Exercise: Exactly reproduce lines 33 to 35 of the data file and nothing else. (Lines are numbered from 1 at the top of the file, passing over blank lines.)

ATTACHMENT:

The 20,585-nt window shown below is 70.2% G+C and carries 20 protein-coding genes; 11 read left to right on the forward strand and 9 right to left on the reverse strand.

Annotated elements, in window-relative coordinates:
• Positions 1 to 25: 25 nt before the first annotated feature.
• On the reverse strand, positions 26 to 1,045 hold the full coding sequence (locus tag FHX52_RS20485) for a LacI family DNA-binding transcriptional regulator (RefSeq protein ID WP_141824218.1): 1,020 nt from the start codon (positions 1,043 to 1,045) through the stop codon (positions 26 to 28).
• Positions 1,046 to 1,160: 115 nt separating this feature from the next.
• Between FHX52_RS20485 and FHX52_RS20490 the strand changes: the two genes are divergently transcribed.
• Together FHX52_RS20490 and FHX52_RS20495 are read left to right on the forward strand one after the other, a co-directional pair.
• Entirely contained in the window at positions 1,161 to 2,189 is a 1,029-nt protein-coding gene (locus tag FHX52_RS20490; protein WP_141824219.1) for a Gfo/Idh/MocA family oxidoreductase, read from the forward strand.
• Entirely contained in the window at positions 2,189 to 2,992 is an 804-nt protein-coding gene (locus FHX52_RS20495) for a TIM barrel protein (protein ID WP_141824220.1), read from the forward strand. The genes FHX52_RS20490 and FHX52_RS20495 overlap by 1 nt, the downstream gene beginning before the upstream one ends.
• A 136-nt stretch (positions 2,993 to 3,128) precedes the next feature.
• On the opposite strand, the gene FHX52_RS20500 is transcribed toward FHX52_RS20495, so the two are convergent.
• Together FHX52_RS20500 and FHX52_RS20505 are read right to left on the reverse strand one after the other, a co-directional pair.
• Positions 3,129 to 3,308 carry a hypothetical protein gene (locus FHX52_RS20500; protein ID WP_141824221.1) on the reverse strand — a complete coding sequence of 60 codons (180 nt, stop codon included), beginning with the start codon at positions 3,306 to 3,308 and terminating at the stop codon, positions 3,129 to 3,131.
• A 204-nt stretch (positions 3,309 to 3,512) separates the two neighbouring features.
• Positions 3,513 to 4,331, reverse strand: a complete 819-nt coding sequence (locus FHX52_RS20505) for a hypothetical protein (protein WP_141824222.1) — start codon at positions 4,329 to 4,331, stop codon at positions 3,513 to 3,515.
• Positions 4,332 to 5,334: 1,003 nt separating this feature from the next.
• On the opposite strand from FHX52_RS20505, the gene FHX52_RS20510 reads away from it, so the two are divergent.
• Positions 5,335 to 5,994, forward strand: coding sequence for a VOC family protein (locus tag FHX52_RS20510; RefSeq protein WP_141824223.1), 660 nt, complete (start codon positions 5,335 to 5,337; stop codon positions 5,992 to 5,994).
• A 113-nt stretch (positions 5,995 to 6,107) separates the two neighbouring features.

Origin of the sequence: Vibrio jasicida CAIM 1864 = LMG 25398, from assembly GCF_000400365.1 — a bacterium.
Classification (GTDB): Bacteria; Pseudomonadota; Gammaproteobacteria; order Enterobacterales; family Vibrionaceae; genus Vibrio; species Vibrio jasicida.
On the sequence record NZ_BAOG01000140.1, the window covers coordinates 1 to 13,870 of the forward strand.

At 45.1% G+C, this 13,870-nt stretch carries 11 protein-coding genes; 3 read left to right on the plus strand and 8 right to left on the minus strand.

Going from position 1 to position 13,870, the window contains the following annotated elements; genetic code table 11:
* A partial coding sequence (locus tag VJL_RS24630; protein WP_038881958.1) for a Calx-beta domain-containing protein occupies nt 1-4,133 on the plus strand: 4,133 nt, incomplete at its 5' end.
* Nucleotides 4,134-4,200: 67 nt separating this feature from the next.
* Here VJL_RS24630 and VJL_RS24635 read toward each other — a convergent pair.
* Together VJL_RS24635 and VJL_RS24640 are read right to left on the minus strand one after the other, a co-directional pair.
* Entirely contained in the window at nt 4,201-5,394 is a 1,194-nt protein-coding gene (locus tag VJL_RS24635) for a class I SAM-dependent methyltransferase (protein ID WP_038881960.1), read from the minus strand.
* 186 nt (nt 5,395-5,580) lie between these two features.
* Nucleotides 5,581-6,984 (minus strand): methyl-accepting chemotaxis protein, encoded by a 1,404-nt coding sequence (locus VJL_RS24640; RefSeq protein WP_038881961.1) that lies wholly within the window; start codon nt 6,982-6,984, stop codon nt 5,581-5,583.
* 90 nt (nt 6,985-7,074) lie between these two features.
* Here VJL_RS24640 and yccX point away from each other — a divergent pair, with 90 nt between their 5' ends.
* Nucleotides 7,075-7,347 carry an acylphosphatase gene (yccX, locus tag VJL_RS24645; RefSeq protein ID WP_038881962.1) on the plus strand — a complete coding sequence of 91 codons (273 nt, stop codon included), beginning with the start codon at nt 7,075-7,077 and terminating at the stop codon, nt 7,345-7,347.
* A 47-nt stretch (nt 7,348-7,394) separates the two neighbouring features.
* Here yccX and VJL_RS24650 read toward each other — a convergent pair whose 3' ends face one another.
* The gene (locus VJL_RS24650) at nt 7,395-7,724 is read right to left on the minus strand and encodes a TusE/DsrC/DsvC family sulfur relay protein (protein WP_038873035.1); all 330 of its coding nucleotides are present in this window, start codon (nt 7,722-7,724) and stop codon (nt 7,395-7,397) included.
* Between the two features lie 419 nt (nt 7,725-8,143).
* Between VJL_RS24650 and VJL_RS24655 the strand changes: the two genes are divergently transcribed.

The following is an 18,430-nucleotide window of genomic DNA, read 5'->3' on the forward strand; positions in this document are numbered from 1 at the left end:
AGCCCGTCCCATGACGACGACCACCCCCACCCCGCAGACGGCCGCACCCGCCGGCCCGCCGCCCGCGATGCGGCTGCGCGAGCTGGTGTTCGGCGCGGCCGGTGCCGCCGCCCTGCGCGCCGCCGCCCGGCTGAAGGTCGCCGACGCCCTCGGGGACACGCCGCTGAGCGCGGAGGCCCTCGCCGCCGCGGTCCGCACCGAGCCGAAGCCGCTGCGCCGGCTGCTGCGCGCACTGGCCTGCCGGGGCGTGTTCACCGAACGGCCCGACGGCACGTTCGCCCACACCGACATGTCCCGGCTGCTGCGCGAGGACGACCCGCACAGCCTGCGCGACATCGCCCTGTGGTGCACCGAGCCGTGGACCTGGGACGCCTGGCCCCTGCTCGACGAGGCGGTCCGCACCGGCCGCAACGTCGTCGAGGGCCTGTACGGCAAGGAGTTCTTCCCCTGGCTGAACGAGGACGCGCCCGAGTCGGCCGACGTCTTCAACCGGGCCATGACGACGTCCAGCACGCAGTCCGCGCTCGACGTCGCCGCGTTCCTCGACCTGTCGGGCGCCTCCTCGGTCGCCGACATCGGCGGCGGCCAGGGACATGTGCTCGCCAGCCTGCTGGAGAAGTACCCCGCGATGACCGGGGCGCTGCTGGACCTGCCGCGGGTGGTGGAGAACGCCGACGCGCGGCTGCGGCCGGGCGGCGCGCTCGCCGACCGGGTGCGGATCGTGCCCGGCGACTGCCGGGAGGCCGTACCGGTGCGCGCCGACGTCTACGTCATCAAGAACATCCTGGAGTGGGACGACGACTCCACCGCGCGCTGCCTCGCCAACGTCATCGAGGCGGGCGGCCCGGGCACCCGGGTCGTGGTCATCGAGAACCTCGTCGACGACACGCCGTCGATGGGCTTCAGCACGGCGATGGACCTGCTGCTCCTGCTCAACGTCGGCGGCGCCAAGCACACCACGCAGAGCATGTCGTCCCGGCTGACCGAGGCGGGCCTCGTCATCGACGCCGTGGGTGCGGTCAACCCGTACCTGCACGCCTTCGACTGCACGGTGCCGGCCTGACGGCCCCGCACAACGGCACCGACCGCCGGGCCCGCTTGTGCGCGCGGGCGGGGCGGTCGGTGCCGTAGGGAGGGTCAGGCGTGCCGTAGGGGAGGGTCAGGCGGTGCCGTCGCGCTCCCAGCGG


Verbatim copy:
* Here VJL_RS24640 and yccX point away from each other — a divergent pair, with 90 nt between their 5' ends.
* Nucleotides 7,075-7,347 carry an acylphosphatase gene (yccX, locus tag VJL_RS24645; RefSeq protein ID WP_038881962.1) on the plus strand — a complete coding sequence of 91 codons (273 nt, stop codon included), beginning with the start codon at nt 7,075-7,077 and terminating at the stop codon, nt 7,345-7,347.
* A 47-nt stretch (nt 7,348-7,394) separates the two neighbouring features.